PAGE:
NOTE: If you play a character named Thalia, Archibald, Giggles, or Lurfad, don't read this! Turn back now or face the wrath of an angry DM with a dragon and legion of old gods at his disposal.
After two months of prep and waiting impatiently for the game to start, I finally ran the first session of a new campaign, Dragon of Icespire Peak, the campaign included in the D&D 5e Essentials Kit. I've made this campaign a sequel to a one shot adventure (is it really a one shot if it takes 5-6 sessions?) I wrote called "Millennium Festival". As such, I've modified and added to the base campaign to bring everything together.
Millennium Festival ended with the players discovering that what seemed like an attack on innocent civilians was actually a "prank" being played by a god of trickery, Kubazan. The god's name and appearance, that of a froghemoth, were stolen from Tomb of Annihilation, but otherwise it is a separate entity. In the world of this campaign, he is one of many "old gods", forgotten deities that have gone away because no one remembers them. Whether they were asleep or dead is unclear but now they are returning en masse. I ended the one shot with a cliffhanger epilogue scene where a few of the gods were seen in the world again; originally I had no plans to continue, but couldn't help myself making that adventure part of a larger continuum. However, one of my players wanted to play the same character in Dragon of Icespire Peak. Millennium Festival was at fourth level, while the new campaign starts at first level; his justification was that in the time since the Millennium Festival, Archibald had essentially drank himself back to level one. I liked this so much that I decided that the new campaign was indeed a sequel, taking place 5 years after the Millennium Festival.
My plan for this series of blog posts is to talk about what worked and what didn't, along with any memorable experiences and encounters. I gave an overview of how I'm running the game in two previous posts: Using Kanka.io and D&D Beyond to Manage a Tabletop Campaign and Playing Spotify playlists in Discord voice channels, so I won't retread here, but might mention where things went right or wrong with that setup.
We are planning two hour weekly sessions, but this session was abbreviated as it was scheduled just before another D&D game for myself and Lurfad's player. I wanted to make sure to give us some time to take a break, so this game only ran for an hour and forty five minutes. I used to be a proponent of the three hour D&D session but as I grow older and have more responsibilities I'm finding that to be less practical. Shorter two hour sessions are easier to schedule, and people are more likely to give you their full attention for that time, especially in an online game where you might not realize someone is multitasking during the game.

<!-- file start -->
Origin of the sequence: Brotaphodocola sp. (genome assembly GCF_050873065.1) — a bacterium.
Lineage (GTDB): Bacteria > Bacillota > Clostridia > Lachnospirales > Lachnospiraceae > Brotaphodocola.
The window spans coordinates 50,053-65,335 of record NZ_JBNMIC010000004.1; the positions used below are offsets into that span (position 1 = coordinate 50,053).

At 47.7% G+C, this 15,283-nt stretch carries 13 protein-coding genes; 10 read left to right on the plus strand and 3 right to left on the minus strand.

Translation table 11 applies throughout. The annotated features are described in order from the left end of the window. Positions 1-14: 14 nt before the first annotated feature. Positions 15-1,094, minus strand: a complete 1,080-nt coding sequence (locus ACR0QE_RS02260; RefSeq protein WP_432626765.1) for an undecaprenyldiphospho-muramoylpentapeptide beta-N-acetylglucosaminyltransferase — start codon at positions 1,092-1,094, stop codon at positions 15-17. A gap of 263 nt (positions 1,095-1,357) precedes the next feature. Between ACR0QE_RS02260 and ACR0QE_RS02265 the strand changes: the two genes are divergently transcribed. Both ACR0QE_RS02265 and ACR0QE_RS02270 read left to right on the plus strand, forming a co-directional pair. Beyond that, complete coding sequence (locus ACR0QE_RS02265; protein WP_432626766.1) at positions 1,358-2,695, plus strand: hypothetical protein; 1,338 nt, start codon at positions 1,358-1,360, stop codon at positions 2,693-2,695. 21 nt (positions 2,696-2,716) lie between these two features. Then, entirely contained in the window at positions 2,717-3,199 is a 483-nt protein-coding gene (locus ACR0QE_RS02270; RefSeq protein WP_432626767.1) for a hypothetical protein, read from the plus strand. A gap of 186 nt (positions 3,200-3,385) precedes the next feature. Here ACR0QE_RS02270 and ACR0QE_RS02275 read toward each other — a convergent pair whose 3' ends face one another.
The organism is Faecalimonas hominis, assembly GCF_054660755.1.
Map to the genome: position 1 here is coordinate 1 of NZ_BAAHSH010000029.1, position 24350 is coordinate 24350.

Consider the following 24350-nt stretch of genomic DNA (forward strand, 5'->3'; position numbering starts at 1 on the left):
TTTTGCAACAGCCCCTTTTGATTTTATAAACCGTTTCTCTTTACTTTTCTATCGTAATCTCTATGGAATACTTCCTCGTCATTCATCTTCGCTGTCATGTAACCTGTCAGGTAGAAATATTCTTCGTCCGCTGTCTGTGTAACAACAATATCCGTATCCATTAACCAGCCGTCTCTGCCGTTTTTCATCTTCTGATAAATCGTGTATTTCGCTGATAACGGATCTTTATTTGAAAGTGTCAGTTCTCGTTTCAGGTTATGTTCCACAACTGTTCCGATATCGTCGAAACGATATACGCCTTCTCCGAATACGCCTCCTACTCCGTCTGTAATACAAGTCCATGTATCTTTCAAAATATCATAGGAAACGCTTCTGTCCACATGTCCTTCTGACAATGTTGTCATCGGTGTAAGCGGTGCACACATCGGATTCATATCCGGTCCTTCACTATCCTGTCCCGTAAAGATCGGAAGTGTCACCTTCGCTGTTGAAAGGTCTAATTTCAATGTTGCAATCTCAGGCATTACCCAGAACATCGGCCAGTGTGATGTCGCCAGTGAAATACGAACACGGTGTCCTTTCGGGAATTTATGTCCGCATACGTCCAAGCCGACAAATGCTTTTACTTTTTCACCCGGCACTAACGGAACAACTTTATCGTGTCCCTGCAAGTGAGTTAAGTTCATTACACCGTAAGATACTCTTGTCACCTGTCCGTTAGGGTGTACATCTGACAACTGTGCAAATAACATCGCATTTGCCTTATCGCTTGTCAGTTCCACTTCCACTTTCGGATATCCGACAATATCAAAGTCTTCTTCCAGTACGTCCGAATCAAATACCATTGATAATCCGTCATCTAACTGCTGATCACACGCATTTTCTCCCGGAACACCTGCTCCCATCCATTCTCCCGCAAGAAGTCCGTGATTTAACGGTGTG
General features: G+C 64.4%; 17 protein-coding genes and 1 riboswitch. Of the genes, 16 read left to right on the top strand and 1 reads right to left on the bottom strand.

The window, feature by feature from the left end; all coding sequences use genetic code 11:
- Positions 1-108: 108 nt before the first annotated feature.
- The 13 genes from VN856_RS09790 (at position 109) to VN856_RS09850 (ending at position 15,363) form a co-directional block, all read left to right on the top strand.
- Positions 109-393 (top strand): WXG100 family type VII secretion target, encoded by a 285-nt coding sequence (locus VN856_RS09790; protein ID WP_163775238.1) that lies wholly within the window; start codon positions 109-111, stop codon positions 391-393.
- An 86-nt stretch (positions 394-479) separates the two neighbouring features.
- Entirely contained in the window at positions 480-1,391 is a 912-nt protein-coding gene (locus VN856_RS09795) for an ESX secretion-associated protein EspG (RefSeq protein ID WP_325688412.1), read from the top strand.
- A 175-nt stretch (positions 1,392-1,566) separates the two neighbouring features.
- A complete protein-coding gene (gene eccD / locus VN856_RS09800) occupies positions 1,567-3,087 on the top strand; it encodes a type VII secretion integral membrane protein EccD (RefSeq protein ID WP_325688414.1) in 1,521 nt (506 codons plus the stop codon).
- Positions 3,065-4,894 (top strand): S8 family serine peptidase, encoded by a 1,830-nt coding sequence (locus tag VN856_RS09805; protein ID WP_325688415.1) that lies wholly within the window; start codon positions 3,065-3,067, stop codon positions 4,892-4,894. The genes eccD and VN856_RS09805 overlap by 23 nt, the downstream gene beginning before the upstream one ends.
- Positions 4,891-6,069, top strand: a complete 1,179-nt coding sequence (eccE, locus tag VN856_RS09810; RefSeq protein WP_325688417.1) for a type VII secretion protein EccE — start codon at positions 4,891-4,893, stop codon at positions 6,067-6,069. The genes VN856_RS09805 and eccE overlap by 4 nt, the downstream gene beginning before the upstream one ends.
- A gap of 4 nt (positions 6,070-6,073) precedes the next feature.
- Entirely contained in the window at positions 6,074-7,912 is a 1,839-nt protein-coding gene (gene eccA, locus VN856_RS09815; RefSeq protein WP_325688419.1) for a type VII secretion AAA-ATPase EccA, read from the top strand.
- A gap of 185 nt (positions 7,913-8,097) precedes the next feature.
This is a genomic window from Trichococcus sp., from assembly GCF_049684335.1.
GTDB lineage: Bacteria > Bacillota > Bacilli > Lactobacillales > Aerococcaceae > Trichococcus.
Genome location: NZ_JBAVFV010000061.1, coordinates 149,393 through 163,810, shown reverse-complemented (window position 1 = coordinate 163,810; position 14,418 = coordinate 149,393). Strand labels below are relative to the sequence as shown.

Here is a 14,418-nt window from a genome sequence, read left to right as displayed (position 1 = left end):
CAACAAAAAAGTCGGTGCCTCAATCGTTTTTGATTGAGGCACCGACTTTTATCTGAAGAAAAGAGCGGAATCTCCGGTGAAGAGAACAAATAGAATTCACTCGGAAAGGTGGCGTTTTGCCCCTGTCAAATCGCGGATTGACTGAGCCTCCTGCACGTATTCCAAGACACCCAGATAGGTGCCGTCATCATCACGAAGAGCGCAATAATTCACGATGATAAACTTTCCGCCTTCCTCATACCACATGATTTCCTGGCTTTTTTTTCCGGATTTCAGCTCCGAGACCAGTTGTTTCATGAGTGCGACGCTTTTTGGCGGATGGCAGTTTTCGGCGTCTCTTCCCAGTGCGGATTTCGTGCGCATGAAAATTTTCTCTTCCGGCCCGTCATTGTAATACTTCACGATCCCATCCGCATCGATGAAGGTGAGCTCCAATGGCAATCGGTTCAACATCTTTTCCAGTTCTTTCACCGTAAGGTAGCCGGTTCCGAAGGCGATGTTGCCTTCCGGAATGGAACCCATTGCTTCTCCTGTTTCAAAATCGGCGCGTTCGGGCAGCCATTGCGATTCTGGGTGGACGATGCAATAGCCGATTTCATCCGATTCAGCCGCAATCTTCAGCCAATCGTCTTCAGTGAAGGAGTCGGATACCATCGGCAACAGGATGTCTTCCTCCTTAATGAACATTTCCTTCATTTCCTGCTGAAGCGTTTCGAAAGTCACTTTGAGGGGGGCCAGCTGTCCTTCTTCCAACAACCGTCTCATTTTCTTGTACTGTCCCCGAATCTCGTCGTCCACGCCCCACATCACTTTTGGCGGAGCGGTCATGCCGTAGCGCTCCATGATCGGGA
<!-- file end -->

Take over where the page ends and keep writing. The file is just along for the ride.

Having just recently purchased and read Michael Shea's Return of the Lazy Dungeon Master, I knew I wanted to get to combat very quickly. I also knew that since these players had all gotten to know each other a little after the previous game that we could skip some of the intro awkwardness. I had everyone give an out of character brief intro to their new (or returning, in Archibald's case) character, and then we quickly began. I had done as much prep as possible and had talked with each player separately before starting the game about why their character would be in the Phandalin area; they knew a dragon had been spotted, but little else. I wanted to make sure each had a reason to be travelling in the southern sword coast because I decided to skip the traditional tavern intro. Instead, players began around their shared campfire a days travel from Phandalin. They were just four separate travelers on the road who made camp together for safety's sake.
This turned out to be a great way to start; all four players immediately got into character and started conversing around the fire. Once the conversation reached its natural end, I narrated how when night was approaching and it was time to decide who would take which watch, there was a loud roar down the trail. This of course was the dragon, and all the players knew it, even if their characters didn't. They (thankfully) decided to investigate with a bit more prodding and more roars. They found a wagon overturned in the road being ransacked by a pair of starving orcs. The orcs were scavengers, not the cause, and the party correctly deduced that the wagon was attacked by the dragon. The freezer burn on the horses was the giveaway that the dragon is a white dragon, not a friendly one. They found the driver of the wagon who had a receipt for delivery of the goods to Barthen's Provisions in Phandalin. After making camp for the night, they grabbed what goods they could and went to Phandalin, some seeking a reward, some doing it because it's the right thing to do.
This turned out to be a great hook for a few reasons:
The players took the bad news of the shipment's demise to Barthen in Phandalin, who gave them a small reward and some store credit for bringing him the news of his shipment and what they could carry. Since it was headed towards evening, the players figured out lodging for the night at the Stonehill Inn, and are on track to meet the Townmaster next, which should be a fun roleplaying encounter.
All in all, I'm very pleased with how the session went, especially for having such a short playtime. All four players seemed to have fun too. Next week, the players should pick up a quest from the job board and begin the adventure proper.